Several aspects of this passage seem to argue quite strongly that God’s election is unconditional and not related to any meritorious action, including faith. One is that God chose Jacob and not Esau before they were born. And verse 11 seems to say that God did not choose them on the basis of foreknowledge of their future actions, whether “good” or “bad.” The fact that Paul makes a point that God’s choice did not take their future “good” or “bad” actions into account argues for total unconditional election. All their future choices (including faith) seem to be absent as far as reasons for God’s choice.
Another argument is that God has mercy on some and He hardens some. Hardening would seem to include more than just hardening someone against doing good, but also hardening them in regard to faith and repentance. Another argument is the force of the objection that Paul answers—”Why does He still find fault? For who resists His will?” The objection seems to come from the heart of a person who understands that he has no choice in the matter. Yet Paul doesn’t soften his statement, but responds that, as Creator, God can do whatever He wants with His creatures.
Some have tried to avoid the force of these arguments by claiming that the passage is not speaking of the election of individuals to salvation, but of the election of nations for special service to God. And, at least some portions of the passage do seem to refer to a corporate election rather than to individual election. The election of Jacob and not Esau seems to be referring to God’s selection of Jacob and his descendants—rather than his brother Esau and his descendants—as God’s covenant people. Paul quotes, “The older will serve the younger,” yet, Esau never did serve Jacob in the brothers’ lifetime—but Esau’s descendants did serve Jacob’s descendants. Also, the verse “Jacob I loved, but Esau I hated,” was spoken by the prophet Malachi, well over a thousand years after their death. In Malachi, it is referring to how God favored the nation of Israel (Jacob’s descendants) and judged the nation of Edom (Esau’s descendants).
Also, Romans 11:28-29 (which is still part of Paul’s three-chapter treatise on God’s rejection of the Jews) indicates that even the Jews that God rejected in regard to their personal election are still elect as far as God’s continuing purpose for the Jewish nation:
“As far as the gospel is concerned, they are enemies on your account; but as far as election is concerned, they are loved on account of the patriarchs, 29 for God’s gifts and his call are irrevocable” (Romans 11:28-29, NIV).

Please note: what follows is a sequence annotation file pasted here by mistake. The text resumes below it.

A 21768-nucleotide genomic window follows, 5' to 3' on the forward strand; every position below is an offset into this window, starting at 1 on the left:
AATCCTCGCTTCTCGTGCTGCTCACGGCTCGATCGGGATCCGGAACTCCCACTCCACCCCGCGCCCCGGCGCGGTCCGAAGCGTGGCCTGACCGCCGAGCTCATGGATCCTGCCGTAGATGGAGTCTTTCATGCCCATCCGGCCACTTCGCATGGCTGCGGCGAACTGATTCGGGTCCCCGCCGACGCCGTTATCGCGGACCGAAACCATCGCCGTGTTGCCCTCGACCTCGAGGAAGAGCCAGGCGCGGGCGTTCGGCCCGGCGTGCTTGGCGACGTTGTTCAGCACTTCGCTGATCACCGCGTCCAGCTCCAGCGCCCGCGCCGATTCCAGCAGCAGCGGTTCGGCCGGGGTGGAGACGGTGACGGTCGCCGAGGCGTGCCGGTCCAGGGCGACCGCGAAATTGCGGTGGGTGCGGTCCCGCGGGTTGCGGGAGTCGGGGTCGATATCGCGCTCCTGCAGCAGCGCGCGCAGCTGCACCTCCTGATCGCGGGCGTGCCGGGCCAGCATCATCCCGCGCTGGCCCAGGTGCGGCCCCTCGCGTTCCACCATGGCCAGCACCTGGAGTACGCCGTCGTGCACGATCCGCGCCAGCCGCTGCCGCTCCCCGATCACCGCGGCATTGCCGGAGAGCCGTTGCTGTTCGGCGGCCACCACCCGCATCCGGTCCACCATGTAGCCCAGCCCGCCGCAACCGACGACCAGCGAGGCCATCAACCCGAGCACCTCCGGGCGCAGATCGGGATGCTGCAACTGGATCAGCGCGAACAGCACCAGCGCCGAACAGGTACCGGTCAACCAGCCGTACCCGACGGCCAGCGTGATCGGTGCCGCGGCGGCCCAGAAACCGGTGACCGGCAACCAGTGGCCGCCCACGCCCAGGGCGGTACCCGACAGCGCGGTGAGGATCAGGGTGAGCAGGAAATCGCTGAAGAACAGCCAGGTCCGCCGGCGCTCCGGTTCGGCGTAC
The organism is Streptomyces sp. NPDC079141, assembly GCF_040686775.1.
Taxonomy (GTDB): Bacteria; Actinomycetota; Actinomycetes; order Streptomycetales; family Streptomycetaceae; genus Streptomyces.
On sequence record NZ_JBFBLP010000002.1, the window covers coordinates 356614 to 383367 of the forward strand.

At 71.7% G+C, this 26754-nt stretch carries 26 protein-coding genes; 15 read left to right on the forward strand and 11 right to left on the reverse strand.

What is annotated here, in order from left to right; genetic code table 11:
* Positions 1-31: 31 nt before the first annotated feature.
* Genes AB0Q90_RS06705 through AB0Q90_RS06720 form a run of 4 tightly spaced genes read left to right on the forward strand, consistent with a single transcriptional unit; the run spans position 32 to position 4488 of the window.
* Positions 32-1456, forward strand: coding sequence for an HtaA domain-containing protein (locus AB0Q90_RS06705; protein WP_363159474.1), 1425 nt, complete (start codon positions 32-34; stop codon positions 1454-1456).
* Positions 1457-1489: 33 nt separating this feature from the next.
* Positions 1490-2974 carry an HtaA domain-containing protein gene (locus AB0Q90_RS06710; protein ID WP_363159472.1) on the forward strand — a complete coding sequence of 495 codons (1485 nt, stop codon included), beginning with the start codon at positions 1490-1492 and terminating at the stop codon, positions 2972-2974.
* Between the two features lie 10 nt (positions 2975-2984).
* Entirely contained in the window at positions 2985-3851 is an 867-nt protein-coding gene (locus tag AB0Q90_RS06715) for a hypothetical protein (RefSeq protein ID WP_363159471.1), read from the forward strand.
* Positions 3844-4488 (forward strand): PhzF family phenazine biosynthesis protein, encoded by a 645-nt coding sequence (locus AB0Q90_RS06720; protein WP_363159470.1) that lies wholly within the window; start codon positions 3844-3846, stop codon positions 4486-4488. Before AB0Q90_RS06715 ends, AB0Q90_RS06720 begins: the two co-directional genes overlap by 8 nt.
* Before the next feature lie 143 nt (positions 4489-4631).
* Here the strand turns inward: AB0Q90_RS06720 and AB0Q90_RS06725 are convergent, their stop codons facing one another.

Yet, even though corporate election is in view in some parts of Paul’s treatise, individual election for personal salvation seems to be in view in others. In Romans 9:24, Paul talks about God making known the “riches of His glory” upon some whom He “called, not from Jews only, but also from among Gentiles.”
“What if he did this to make the riches of his glory known to the objects of his mercy, whom he prepared in advance for glory— 24 even us, whom he also called, not only from the Jews but also from the Gentiles?” (Romans 9:23-24).
The corporate election of Israel for service is not in view here, but God’s calling (choosing) for salvation some individuals from among Jews and Gentiles.
So, both corporate and individual aspects of election seem to be in view in Romans 9-11. Paul seems to be giving some truths concerning God’s election in relation to both nations for service and individuals for salvation. He draws principles from the Old Testament example of Jacob and Esau and of Pharaoh to reveal truth about the way God elects, whether nations or individuals.
But when trying to understand Romans 9, we must not forget Paul’s overall goal in these chapters. In Romans 9-11, Paul is addressing the issue of why God has, by and large, rejected His people, the Jews, while saving thousands of Gentiles. And, if we keep Paul’s overall objective in mind, it can lead us to a different possible explanation of what Paul is saying in regard to unconditional election.
Think with me for a moment about the force of the issue Paul is addressing. Here were the Jews— who had great advantages because of their religious heritage (9:4-5), were seeking righteousness (9:31), were zealous for God (10:2), and earnestly sought salvation (11:7). Now contrast these Jews with the Gentiles—whose religious heritage was detestable idolatry (1 Thessalonians 1:9), who were not pursuing righteousness (Romans 9:30), and who were given to all kinds of wickedness—sexual immorality, homosexuality, stealing, drunkenness, orgies, carousing, etc. (1 Corinthians 6:9-11 & 1 Peter 4:3-4). Surely it seems unjust that God would choose the godless, despicable Gentiles for salvation and pass over His own people, who had His special promises and were zealous in their desire to seek and serve Him.
With this overall issue in view, this passage in Romans 9 could possibly be seen primarily as Paul’s attempt to show several things:
1. That God, as Creator, has the right to choose people on whatever basis He chooses and that we have no right to question His choices. He can choose whom He wants and harden whom He wants for whatever reasons He wants. God will have mercy on whom He has mercy.
2. That God’s choice is not based on an individual’s good deeds and righteousness or lack of good deeds and righteousness. It is God’s “purpose according to His choice” that is the deciding factor, not anyone’s “works” (9:11). It does not depend on “the man who wills or the man who runs,” but on God who has mercy (9:16). Paul may be simply arguing that God is not compelled to choose someone just because they have a zeal for God or they have a desire for righteousness or they do good works. God owes salvation to no one, even His own people who had His promises, were zealous for Him, and were zealous for righteousness.